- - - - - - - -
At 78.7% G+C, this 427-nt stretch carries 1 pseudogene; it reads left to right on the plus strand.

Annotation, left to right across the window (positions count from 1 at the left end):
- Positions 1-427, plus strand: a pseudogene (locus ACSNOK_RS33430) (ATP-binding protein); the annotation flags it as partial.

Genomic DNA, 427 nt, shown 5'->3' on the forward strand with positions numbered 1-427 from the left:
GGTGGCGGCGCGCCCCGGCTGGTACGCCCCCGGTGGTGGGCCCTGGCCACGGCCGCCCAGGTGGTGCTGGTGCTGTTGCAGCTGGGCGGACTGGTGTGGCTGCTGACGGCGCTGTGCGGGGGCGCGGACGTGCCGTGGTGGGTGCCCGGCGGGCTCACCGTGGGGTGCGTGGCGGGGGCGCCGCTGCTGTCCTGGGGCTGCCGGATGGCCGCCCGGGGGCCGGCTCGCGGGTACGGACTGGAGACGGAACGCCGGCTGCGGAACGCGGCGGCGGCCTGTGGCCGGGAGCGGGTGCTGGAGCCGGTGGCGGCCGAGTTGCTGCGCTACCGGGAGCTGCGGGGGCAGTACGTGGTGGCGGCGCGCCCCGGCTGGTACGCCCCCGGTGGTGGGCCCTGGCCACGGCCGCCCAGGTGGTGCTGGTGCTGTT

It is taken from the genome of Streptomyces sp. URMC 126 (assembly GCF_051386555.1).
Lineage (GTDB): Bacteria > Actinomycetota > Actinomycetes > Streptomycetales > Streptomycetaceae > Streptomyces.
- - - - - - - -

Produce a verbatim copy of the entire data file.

At 78.7% G+C, this 427-nt stretch carries 1 pseudogene; it reads left to right on the plus strand.

Annotation, left to right across the window (positions count from 1 at the left end):
- Positions 1-427, plus strand: a pseudogene (locus ACSNOK_RS33430) (ATP-binding protein); the annotation flags it as partial.

Genomic DNA, 427 nt, shown 5'->3' on the forward strand with positions numbered 1-427 from the left:
GGTGGCGGCGCGCCCCGGCTGGTACGCCCCCGGTGGTGGGCCCTGGCCACGGCCGCCCAGGTGGTGCTGGTGCTGTTGCAGCTGGGCGGACTGGTGTGGCTGCTGACGGCGCTGTGCGGGGGCGCGGACGTGCCGTGGTGGGTGCCCGGCGGGCTCACCGTGGGGTGCGTGGCGGGGGCGCCGCTGCTGTCCTGGGGCTGCCGGATGGCCGCCCGGGGGCCGGCTCGCGGGTACGGACTGGAGACGGAACGCCGGCTGCGGAACGCGGCGGCGGCCTGTGGCCGGGAGCGGGTGCTGGAGCCGGTGGCGGCCGAGTTGCTGCGCTACCGGGAGCTGCGGGGGCAGTACGTGGTGGCGGCGCGCCCCGGCTGGTACGCCCCCGGTGGTGGGCCCTGGCCACGGCCGCCCAGGTGGTGCTGGTGCTGTT

It is taken from the genome of Streptomyces sp. URMC 126 (assembly GCF_051386555.1).
Lineage (GTDB): Bacteria > Actinomycetota > Actinomycetes > Streptomycetales > Streptomycetaceae > Streptomyces.